from The American Heritage® Dictionary of the English Language, 4th Edition
- n. The act of adjusting or the state of being adjusted.
- n. A means of adjusting.
- n. Settlement of a debt or claim.
- n. A modification, fluctuation, or correction: made an adjustment on the telephone bill; an adjustment in the consumer price index.
from Wiktionary, Creative Commons Attribution/Share-Alike License
- n. a small change; a minor correction; a modification
- n. The behavioural process of balancing conflicting needs, or needs against obstacles in the environment.
from the GNU version of the Collaborative International Dictionary of English
- n. The act of adjusting, or condition of being adjusted; act of bringing into proper relations; regulation.
- n. Settlement of claims; an equitable arrangement of conflicting claims, as in set-off, contribution, exoneration, subrogation, and marshaling.
- n. The operation of bringing all the parts of an instrument, as a microscope or telescope, into their proper relative position for use; the condition of being thus adjusted
from The Century Dictionary and Cyclopedia
- n. The act of adjusting; a making fit or conformable; the act of adapting to a given purpose; orderly regulation or arrangement: as, the adjustment of the parts of a watch.
- n. The state of being adjusted; a condition of adaptation; orderly relation of parts or elements.
- n. That which serves to adjust or adapt one thing to another or to a particular service: as, the adjustments of constitutional government, of a microscope, a timepiece, etc.
- n. The act of settling or arranging, as a difference or dispute; settlement; arrangement.
- n. In marine insurance, the act of settling and ascertaining the amount of indemnity which the party insured is entitled to receive under the policy after all proper allowances and deductions have been made, and the settling of the proportion of that indemnity which each underwriter is liable to bear.
- n. In an exacter sense than 2, the operation of modifying the relations between a set of things or other objects so as to make these relations conform to some requirement, especially so as to bring them into conformity with relations between elements of a plan or purpose.
- n. Specifically, the modification of a set of statements so as to bring them into harmony with one another and with some proposition treated as absolutely true.
- n. In biology, a change which is brought about in a living being by its own activity and is not transmitted to descendants, as contrasted with a change which is congenital and hereditary; an acquired character.
- n. The term is used in two senses: for methods in which the observer himself varies a given stimulus until it appears equal to a second, constant stimulus, for example, Fechner's method of average error (see method);
- n. for methods in which a variable stimulus is adjusted, whether by experimenter or observer, to the required relation to a constant stimulus, for example, Wundt's method of minimal changes (see method).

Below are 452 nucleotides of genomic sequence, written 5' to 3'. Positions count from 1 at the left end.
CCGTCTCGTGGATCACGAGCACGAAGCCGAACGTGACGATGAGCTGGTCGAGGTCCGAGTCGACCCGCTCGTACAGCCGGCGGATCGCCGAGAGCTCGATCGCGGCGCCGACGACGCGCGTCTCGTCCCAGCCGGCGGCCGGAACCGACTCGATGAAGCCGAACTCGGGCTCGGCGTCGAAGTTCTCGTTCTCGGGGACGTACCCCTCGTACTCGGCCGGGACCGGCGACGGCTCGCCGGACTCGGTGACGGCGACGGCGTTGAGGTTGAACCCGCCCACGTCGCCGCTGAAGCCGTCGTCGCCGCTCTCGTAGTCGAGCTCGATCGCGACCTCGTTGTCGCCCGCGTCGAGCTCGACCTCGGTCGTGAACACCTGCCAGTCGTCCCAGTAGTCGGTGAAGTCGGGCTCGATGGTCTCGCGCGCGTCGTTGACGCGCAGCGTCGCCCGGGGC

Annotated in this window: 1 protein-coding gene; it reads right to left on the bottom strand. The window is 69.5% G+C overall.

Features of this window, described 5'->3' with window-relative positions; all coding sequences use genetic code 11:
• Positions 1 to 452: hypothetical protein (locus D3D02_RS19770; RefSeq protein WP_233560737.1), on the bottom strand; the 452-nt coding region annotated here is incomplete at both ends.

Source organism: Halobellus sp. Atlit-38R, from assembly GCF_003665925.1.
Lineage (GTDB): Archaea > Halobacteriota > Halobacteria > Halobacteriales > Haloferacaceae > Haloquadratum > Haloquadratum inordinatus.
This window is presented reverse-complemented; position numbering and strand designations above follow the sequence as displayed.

from WordNet 3.0 Copyright 2006 by Princeton University. All rights reserved.
- n. an amount added or deducted on the basis of qualifying circumstances
- n. the act of adjusting something to match a standard
- n. the process of adapting to something (such as environmental conditions)
- n. making or becoming suitable; adjusting to circumstances
- n. the act of making something different (as e.g. the size of a garment)
Still another adjustment is the myriad of things that just come up.
And to add supporting Gingrich into the mix - the self-described "historian" and constitutional champion who also advocates arresting judges who make decisions with which he disagrees and compelling them to defend their decisions in front of congress - well... no... that wouldn't require another name adjustment.
So Ford reached into that fuzzy bag of euphemisms and pulled out the word "adjustment."
As you can imagine, making this kind of adjustment is also very tough on politicians.
Teams often protect the yellow jersey like a queen bee, but he briefly dropped back on his own for a seat adjustment from a Saxo Bank mechanic before catching up.
"I think it's just their short-term adjustment on portfolios, cash balance," he said.
Clinical and research interests: Psychosocial adjustment of children and families to chronic illness, the role of peer relations in adjustment to illness, interventions to improve adjustment of children and families.
Whether or not an adjustment is made is determined by formula.
But one of the most important things parents can do to help their college student make a successful adjustment is to strike a balance between direct intervention and letting their son or daughter learn to pilot their own helicopter.
The problem of effective adjustment is complicated by the sluggish job market nationally, with unemployment rising from around 4.7% or so in mid-2001 to 6.4% this last spring.
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